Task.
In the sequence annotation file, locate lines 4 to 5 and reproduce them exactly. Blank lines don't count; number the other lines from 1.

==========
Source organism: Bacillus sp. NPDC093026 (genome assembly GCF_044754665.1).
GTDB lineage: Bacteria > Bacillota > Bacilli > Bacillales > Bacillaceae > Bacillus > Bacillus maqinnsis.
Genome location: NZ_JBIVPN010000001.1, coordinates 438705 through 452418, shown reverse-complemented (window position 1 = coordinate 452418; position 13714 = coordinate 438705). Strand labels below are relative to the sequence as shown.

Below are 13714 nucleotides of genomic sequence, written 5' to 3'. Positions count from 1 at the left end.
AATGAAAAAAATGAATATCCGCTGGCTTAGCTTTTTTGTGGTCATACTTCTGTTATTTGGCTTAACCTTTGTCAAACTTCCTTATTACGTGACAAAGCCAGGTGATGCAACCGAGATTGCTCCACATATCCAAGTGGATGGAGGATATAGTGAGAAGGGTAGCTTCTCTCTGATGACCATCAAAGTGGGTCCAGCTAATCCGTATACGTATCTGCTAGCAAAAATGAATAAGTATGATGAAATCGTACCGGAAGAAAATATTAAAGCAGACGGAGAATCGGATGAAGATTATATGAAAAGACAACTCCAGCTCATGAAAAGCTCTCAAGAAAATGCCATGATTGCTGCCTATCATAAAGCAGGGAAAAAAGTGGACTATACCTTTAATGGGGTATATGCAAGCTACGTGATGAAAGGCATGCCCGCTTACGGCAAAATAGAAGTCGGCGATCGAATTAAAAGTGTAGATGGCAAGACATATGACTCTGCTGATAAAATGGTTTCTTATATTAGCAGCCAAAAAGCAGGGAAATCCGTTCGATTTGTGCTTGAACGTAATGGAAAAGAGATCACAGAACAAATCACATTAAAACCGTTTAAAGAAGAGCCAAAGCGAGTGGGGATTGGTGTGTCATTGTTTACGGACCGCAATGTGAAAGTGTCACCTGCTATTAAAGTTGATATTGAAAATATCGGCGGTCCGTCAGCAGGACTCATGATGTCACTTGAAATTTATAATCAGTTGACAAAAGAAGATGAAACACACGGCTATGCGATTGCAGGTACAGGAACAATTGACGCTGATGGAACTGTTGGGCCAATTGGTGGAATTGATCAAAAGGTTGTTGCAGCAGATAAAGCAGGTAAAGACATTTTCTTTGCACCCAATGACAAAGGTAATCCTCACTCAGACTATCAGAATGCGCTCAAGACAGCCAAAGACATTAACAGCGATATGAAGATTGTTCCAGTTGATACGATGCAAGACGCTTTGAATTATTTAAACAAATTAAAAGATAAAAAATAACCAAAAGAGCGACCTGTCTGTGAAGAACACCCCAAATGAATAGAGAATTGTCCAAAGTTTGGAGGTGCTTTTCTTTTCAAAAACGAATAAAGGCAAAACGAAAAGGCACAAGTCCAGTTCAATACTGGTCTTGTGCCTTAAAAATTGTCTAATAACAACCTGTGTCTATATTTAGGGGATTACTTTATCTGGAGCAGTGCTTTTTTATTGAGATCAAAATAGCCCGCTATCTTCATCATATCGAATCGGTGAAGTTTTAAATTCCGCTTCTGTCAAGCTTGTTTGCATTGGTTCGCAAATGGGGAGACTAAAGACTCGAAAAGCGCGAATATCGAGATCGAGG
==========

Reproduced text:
Below are 13714 nucleotides of genomic sequence, written 5' to 3'. Positions count from 1 at the left end.
AATGAAAAAAATGAATATCCGCTGGCTTAGCTTTTTTGTGGTCATACTTCTGTTATTTGGCTTAACCTTTGTCAAACTTCCTTATTACGTGACAAAGCCAGGTGATGCAACCGAGATTGCTCCACATATCCAAGTGGATGGAGGATATAGTGAGAAGGGTAGCTTCTCTCTGATGACCATCAAAGTGGGTCCAGCTAATCCGTATACGTATCTGCTAGCAAAAATGAATAAGTATGATGAAATCGTACCGGAAGAAAATATTAAAGCAGACGGAGAATCGGATGAAGATTATATGAAAAGACAACTCCAGCTCATGAAAAGCTCTCAAGAAAATGCCATGATTGCTGCCTATCATAAAGCAGGGAAAAAAGTGGACTATACCTTTAATGGGGTATATGCAAGCTACGTGATGAAAGGCATGCCCGCTTACGGCAAAATAGAAGTCGGCGATCGAATTAAAAGTGTAGATGGCAAGACATATGACTCTGCTGATAAAATGGTTTCTTATATTAGCAGCCAAAAAGCAGGGAAATCCGTTCGATTTGTGCTTGAACGTAATGGAAAAGAGATCACAGAACAAATCACATTAAAACCGTTTAAAGAAGAGCCAAAGCGAGTGGGGATTGGTGTGTCATTGTTTACGGACCGCAATGTGAAAGTGTCACCTGCTATTAAAGTTGATATTGAAAATATCGGCGGTCCGTCAGCAGGACTCATGATGTCACTTGAAATTTATAATCAGTTGACAAAAGAAGATGAAACACACGGCTATGCGATTGCAGGTACAGGAACAATTGACGCTGATGGAACTGTTGGGCCAATTGGTGGAATTGATCAAAAGGTTGTTGCAGCAGATAAAGCAGGTAAAGACATTTTCTTTGCACCCAATGACAAAGGTAATCCTCACTCAGACTATCAGAATGCGCTCAAGACAGCCAAAGACATTAACAGCGATATGAAGATTGTTCCAGTTGATACGATGCAAGACGCTTTGAATTATTTAAACAAATTAAAAGATAAAAAATAACCAAAAGAGCGACCTGTCTGTGAAGAACACCCCAAATGAATAGAGAATTGTCCAAAGTTTGGAGGTGCTTTTCTTTTCAAAAACGAATAAAGGCAAAACGAAAAGGCACAAGTCCAGTTCAATACTGGTCTTGTGCCTTAAAAATTGTCTAATAACAACCTGTGTCTATATTTAGGGGATTACTTTATCTGGAGCAGTGCTTTTTTATTGAGATCAAAATAGCCCGCTATCTTCATCATATCGAATCGGTGAAGTTTTAAATTCCGCTTCTGTCAAGCTTGTTTGCATTGGTTCGCAAATGGGGAGACTAAAGACTCGAAAAGCGCGAATATCGAGATCGAGG